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Publication numberUS7211180 B2
Publication typeGrant
Application numberUS 10/361,872
Publication dateMay 1, 2007
Filing dateFeb 10, 2003
Priority dateFeb 10, 2003
Fee statusPaid
Also published asEP1445607A1, EP1445607B1, US20040154920, US20070246360, US20100264026
Publication number10361872, 361872, US 7211180 B2, US 7211180B2, US-B2-7211180, US7211180 B2, US7211180B2
InventorsJens Stefan Schneider, James Richard Waldrop, Velma Viane Massey, Donald Stanley Frost, Jr.
Original AssigneeRobert Bosch Corporation
Export CitationBiBTeX, EndNote, RefMan
External Links: USPTO, USPTO Assignment, Espacenet
Contamination-resistant gas sensor element
US 7211180 B2
Abstract
A contamination-resistant sensor element and methods for making the same are provided. A sensor element may include a contamination-resistant coating on at least a portion thereof. The coating may comprise gamma-delta alumina and lithium oxide and may have a thickness of about 100 to about 600 microns and a porosity of about 20 to about 70 percent. The method may include using gamma-delta alumina and lithium oxide to form a mixture, applying the mixture to at least a portion of a sensor element, and temperature treated the mixture to form a contamination-resistant coating on the surface of the measuring cell.
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Claims(32)
1. A sensor element comprising a contamination-resistant coating on at least a portion thereof, the coating comprising gamma-delta alumina and magnesium titanate.
2. The element of claim 1, wherein the coating has a thickness of about 200 to about 500 microns.
3. The element of claim 1, wherein the coating has a porosity of about 30 to about 60 percent.
4. The element of claim 1, wherein the coating comprises about 85 to about 95% by weight gamma-delta alumina and about 5 to about 15% by weight magnesium titanate.
5. The element of claim 4, wherein the coating has a thickness of about 200 to about 500 microns.
6. The element of claim 5, wherein the coating has a porosity of about 30 to about 60 percent.
7. The element of claim 4, wherein the coating has a porosity of about 30 to about 60 percent.
8. The element of claim 1, wherein the portion of the sensor element is a substrate having a plurality of edges, and wherein the coating does not touch or cover at least one of the edges.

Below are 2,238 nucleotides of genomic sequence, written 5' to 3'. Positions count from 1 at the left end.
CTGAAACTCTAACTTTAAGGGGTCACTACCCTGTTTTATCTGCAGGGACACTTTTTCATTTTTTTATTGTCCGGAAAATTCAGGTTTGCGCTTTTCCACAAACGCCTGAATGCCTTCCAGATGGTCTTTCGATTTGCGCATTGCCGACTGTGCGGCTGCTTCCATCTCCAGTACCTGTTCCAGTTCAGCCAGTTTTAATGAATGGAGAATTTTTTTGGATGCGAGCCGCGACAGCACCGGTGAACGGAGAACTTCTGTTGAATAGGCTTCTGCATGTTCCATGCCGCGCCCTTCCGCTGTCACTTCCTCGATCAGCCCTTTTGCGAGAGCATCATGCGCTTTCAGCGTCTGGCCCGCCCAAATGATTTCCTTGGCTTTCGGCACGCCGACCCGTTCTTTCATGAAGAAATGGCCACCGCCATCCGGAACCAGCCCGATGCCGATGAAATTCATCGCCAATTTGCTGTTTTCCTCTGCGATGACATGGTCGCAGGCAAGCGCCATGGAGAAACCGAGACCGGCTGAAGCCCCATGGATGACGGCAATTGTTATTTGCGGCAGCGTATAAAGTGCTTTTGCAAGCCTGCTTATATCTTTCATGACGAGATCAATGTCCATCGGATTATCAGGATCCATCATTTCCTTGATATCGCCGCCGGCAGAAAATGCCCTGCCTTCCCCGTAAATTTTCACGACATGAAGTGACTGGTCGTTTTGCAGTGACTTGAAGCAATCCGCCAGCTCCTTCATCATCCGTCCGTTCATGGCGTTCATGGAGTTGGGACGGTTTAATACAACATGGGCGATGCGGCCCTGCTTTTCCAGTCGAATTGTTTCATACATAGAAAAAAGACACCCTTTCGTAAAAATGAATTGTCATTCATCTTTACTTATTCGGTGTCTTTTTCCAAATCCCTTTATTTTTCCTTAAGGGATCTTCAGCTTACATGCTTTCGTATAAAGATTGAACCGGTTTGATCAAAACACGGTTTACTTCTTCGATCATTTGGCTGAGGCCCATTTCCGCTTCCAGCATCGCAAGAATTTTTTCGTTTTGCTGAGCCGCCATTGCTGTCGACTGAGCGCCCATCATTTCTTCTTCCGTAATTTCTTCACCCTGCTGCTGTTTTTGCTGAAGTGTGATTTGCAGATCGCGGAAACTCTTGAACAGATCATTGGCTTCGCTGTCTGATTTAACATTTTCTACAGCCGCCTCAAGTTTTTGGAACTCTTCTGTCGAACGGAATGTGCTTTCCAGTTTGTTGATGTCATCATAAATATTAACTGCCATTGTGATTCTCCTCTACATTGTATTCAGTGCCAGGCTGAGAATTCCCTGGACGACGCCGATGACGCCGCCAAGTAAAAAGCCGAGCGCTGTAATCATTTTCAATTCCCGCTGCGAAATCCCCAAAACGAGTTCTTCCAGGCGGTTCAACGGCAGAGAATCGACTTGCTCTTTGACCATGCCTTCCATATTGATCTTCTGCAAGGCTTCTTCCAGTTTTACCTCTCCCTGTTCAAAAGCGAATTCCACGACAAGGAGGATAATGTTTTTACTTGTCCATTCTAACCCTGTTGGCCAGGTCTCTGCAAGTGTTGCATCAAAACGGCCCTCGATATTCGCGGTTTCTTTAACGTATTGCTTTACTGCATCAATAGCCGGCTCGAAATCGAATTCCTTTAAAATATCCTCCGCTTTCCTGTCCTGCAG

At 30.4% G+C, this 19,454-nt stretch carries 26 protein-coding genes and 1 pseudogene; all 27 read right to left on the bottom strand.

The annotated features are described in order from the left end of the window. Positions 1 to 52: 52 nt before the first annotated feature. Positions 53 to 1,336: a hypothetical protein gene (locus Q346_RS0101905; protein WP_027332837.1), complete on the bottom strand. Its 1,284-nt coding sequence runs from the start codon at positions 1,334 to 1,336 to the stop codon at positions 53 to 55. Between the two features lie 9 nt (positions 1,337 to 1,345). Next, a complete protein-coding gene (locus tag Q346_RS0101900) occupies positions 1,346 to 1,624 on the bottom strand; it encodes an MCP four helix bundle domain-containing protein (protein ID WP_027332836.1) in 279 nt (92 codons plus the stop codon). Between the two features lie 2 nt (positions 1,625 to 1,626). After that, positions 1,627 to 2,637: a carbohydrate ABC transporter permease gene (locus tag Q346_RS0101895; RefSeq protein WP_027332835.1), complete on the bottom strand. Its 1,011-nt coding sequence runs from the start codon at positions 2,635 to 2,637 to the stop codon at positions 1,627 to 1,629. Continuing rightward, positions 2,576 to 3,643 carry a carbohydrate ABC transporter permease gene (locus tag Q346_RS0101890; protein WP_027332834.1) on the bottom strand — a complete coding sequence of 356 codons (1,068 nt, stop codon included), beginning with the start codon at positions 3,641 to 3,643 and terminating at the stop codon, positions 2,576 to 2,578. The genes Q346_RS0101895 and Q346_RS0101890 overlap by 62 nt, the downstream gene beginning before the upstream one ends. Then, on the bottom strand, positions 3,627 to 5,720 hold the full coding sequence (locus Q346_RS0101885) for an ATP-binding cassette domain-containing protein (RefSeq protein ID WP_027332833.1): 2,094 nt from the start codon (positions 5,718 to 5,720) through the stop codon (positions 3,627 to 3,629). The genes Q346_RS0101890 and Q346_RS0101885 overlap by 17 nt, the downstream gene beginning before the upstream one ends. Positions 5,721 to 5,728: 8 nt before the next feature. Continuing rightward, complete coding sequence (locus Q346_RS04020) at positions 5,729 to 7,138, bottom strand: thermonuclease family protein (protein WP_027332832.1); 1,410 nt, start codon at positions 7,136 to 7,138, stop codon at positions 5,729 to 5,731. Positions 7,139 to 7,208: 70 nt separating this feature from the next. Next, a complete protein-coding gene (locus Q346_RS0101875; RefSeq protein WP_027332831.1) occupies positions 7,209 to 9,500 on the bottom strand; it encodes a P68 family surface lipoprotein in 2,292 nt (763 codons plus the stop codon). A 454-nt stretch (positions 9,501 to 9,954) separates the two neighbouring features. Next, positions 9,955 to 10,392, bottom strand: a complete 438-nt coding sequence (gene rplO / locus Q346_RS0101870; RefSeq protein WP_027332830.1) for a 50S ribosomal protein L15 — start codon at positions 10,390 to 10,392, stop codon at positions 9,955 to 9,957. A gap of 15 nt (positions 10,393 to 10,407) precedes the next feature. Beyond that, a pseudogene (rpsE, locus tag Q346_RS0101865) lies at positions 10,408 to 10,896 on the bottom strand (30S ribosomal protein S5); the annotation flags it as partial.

9. The element of claim 8, wherein the substrate is a surface of an electrolyte foil, and the surface has an exposed portion that is not covered by the coating.
10. The element of claim 9, wherein the coating at least partially covers an electrode.
11. The element of claim 1, wherein the portion of the sensor element is a protective layer comprising at least one of zirconium oxide, aluminum oxide, titanium oxide, magnesium oxide, and a combination thereof.
12. The element of claim 1, wherein the sensor element is a part of a stoichiometric or wide band automotive exhaust gas sensor.
13. A method of making a contamination-resistant sensor element:
mixing gamma-delta alumina and magnesium titanate to form a mixture;
applying the mixture to at least a portion of a sensor element; and
temperature treating the mixture to form a contamination-resistant coating on the sensor element.
14. The method of claim 13, wherein the mixture further comprises boehmite alumina.
15. The method of claim 14, wherein the mixture comprises about 20 to about 25% by weight gamma-delta alumina, about 2 to about 4% by weight magnesium titanate, and about 2 to about 4% by weight boebmite alumina
16. The method of claim 14, wherein the mixture further comprises a low temperature binder.
17. The method of claim 16, wherein the low-temperature binder comprises at least one of hydroxyethyl cellulose, polyvinyl alcohol, polyvinyl pyrrolidone, polyvinyl acetate, polyacrylic resins, and a combination thereof.
18. The method of claim 17, wherein the low temperature binder comprises polyvinyl alcohol.
19. The method of claim 16, wherein the mixture comprises about 20 to about 25% by weight gamma-delta alumina, about 2 to about 4% by weight magnesium titanate, about 2 to about 4% by weight boebmite alumina, and about 0.5 to about 1.5 % by weight low temperature binder.